NATO Protests End Peacefully

By aaroncynic in News on May 22, 2012 8:40PM

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Aaroncynic/Chicagoist

Last night marked the end of major protests surrounding the NATO summit, where protesters first spent the afternoon demonstrating in front of Obama campaign headquarters on Randolph at Michigan. A few hundred people gathered in the street, spoke out against NATO policies, Obama, the city, and other issues and interests that are tied to what they feel is a crumbling and corrupt society. Members of the National Lawyers Guild and other activists also spoke out about the violence which occurred on Sunday.

After peacefully dispersing from Randolph and Michigan, demonstrators converged in the western portion of the Loop and by the time they arrived at Jackson and Lasalle, more than 500 were in the streets marching to call attention to what they say are racist and intimidating policies from Immigrations and Customs Enforcement (ICE). At the corner of Harrison and Dearborn, hundreds sat down and spoke out in front of ICE headquarters, specifically highlighting the proposed building of a detention center in south suburban Crete. The rally concluded on Congress and Michigan, the site of many Occupy Chicago general assemblies and two sets of arrests last year. "We are here to stand in solidarity and in the memory of 300 Occupy Chicago members arrested last year," said one demonstrator.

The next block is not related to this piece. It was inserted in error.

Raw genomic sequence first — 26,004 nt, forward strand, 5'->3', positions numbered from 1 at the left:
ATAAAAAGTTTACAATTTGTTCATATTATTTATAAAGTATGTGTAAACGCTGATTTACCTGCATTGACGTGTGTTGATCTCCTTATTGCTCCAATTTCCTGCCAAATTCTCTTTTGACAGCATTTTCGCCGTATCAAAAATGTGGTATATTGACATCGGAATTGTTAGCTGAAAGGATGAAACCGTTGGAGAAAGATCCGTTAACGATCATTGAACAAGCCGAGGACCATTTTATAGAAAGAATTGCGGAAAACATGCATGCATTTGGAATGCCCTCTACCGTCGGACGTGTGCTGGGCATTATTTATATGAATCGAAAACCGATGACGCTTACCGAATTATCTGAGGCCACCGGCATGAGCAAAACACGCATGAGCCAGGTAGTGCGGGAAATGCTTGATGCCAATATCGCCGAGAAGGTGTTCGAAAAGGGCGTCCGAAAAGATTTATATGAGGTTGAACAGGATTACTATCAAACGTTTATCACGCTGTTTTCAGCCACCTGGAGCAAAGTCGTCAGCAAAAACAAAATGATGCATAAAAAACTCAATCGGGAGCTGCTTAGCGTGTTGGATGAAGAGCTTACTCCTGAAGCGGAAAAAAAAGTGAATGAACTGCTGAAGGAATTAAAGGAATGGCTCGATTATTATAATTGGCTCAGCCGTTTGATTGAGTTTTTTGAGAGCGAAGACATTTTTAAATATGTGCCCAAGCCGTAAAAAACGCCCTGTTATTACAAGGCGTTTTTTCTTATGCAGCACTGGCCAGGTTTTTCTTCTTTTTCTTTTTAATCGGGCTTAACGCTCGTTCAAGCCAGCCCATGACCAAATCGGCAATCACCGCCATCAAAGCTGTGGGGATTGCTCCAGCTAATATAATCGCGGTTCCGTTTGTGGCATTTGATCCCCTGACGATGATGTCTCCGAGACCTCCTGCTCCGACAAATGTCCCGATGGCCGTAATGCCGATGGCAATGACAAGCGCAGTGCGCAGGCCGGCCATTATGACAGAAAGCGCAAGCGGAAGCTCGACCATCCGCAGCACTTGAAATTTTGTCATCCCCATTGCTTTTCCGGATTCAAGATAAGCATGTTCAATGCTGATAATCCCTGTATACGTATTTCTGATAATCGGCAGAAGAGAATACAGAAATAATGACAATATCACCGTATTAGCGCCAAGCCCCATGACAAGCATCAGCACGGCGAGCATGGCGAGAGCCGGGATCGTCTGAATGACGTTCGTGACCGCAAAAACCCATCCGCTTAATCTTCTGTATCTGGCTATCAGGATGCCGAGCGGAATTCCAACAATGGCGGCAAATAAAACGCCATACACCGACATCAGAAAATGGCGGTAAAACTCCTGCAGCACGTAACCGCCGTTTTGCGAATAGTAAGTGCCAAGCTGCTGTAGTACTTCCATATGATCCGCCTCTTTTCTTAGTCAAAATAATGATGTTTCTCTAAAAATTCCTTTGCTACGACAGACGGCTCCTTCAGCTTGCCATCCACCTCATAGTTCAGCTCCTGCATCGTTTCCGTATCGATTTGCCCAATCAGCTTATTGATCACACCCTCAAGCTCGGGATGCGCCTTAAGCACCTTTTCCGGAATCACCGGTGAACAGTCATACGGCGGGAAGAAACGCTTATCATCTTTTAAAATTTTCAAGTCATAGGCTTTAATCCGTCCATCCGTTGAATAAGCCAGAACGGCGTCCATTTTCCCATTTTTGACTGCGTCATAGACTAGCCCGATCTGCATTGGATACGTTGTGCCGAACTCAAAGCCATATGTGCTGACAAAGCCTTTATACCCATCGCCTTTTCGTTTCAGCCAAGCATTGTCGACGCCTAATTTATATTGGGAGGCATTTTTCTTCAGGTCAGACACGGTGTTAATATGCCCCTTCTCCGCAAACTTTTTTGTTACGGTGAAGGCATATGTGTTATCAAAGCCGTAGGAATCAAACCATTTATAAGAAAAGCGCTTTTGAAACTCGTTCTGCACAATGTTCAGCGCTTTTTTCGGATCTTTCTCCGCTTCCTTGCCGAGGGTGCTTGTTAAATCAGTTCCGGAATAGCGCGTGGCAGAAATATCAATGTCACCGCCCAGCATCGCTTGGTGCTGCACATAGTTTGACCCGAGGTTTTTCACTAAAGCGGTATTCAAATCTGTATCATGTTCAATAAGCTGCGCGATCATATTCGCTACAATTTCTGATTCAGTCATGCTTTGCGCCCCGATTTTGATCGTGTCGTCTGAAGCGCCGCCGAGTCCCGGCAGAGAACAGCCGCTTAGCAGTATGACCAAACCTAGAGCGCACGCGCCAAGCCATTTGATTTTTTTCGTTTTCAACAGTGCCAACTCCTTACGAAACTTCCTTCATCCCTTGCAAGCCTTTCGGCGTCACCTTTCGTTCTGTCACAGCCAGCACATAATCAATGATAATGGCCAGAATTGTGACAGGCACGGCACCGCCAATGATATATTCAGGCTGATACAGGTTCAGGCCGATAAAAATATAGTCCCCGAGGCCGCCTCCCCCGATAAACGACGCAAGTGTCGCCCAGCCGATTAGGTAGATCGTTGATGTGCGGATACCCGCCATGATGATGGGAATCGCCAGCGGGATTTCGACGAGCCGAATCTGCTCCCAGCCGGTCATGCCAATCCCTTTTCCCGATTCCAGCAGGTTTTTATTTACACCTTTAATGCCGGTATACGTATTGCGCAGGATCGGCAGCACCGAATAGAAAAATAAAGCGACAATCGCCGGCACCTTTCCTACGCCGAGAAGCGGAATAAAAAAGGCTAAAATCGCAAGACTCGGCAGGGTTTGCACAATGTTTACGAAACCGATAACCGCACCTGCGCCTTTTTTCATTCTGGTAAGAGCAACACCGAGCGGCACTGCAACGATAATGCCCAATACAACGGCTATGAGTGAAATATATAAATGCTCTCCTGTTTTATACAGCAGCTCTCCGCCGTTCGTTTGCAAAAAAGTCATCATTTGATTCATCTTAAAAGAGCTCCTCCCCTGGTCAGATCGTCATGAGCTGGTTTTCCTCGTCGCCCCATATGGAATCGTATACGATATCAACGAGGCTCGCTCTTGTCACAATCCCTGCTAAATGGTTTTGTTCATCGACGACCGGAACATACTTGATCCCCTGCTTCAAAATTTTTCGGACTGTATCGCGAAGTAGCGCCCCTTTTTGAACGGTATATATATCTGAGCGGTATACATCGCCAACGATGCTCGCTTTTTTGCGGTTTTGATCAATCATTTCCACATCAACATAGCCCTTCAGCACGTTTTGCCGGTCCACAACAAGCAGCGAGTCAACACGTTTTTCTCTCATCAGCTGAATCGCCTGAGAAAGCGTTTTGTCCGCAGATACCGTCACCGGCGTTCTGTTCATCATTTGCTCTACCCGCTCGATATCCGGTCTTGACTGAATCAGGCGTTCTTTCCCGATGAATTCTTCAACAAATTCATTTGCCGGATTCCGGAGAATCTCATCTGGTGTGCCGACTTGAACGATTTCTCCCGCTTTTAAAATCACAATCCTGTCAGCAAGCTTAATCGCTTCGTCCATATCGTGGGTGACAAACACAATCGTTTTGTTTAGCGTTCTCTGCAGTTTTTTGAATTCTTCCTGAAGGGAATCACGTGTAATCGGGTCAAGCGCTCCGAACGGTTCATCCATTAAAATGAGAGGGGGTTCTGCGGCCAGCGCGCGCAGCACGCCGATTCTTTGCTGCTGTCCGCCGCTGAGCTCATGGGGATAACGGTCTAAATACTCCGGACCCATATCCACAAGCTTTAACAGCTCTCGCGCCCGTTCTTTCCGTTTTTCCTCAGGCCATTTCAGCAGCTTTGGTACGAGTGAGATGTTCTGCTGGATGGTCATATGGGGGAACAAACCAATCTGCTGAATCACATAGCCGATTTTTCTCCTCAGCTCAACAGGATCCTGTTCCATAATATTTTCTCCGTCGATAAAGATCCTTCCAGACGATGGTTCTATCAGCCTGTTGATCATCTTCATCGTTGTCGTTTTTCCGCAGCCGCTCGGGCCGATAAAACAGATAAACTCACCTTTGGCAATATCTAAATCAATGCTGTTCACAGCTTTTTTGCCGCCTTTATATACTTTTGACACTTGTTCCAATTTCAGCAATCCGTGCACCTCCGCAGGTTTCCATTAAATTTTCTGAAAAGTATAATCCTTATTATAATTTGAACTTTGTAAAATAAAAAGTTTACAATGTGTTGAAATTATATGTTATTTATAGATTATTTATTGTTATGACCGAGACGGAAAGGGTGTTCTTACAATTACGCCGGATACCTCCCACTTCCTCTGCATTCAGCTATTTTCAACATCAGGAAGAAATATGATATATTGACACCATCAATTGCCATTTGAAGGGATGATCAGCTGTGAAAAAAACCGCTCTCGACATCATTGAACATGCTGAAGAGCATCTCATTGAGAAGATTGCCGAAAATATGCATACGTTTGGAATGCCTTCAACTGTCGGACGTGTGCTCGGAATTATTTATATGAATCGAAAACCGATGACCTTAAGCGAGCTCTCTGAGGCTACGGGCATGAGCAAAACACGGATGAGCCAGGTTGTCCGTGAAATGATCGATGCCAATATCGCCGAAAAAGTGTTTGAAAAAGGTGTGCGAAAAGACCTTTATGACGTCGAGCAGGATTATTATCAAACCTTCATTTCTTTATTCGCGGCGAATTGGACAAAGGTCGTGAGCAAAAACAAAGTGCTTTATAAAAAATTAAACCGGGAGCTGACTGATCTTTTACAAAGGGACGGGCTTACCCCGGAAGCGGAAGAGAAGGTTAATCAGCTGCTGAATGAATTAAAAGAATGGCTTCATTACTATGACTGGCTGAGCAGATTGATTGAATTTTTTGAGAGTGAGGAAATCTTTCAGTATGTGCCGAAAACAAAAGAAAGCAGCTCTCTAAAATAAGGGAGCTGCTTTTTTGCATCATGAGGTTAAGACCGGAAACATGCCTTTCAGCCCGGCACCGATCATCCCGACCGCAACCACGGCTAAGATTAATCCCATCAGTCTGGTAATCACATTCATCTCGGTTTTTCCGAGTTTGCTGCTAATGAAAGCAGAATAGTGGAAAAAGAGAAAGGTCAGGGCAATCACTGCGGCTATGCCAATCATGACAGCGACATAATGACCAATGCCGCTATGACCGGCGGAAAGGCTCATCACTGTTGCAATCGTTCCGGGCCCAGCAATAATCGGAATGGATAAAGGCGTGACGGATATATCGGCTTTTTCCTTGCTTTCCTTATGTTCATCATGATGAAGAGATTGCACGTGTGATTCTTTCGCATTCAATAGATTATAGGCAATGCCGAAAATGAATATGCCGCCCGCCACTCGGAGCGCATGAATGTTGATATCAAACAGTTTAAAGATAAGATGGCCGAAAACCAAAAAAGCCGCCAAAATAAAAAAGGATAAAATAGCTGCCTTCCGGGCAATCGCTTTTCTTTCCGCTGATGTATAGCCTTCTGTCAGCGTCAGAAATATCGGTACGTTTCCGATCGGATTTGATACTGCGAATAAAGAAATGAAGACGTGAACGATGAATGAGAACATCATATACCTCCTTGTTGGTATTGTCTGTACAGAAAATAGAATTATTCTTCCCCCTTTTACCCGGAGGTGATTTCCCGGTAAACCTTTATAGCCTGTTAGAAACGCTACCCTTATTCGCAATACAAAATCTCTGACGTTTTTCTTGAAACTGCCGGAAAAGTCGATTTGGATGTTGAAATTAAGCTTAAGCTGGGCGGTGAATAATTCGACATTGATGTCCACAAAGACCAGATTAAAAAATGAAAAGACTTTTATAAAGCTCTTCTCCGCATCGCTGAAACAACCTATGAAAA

As demonstrators continued to speak and paint various messages across the sidewalk with chalk, police surrounded the square, many clad in riot gear. Several undercover officers worked the crowd, and at least two situations occurred where undercover officers, dressed as protesters, targeted demonstrators for arrest. The mood became tense very quickly, and rumors of more arrests and potential other violent acts from both sides worked their way through the few hundred people left in the park.

Eventually, a spontaneous march of between 100 and 200 protesters headed west on Van Buren, snaking quickly through the loop as evening turned into night. Police struggled to catch up to the protesters, who ran down several streets with what seemed like little direction or destination. Riot police were deployed in several areas, and many downtown streets and buildings were blocked off, but ultimately, police seemed to give the run of an empty and otherwise silent loop to demonstrators. As the evening wore on, more and more people left the march, which culminated in a small group that staged a sit in on Lake and Michigan.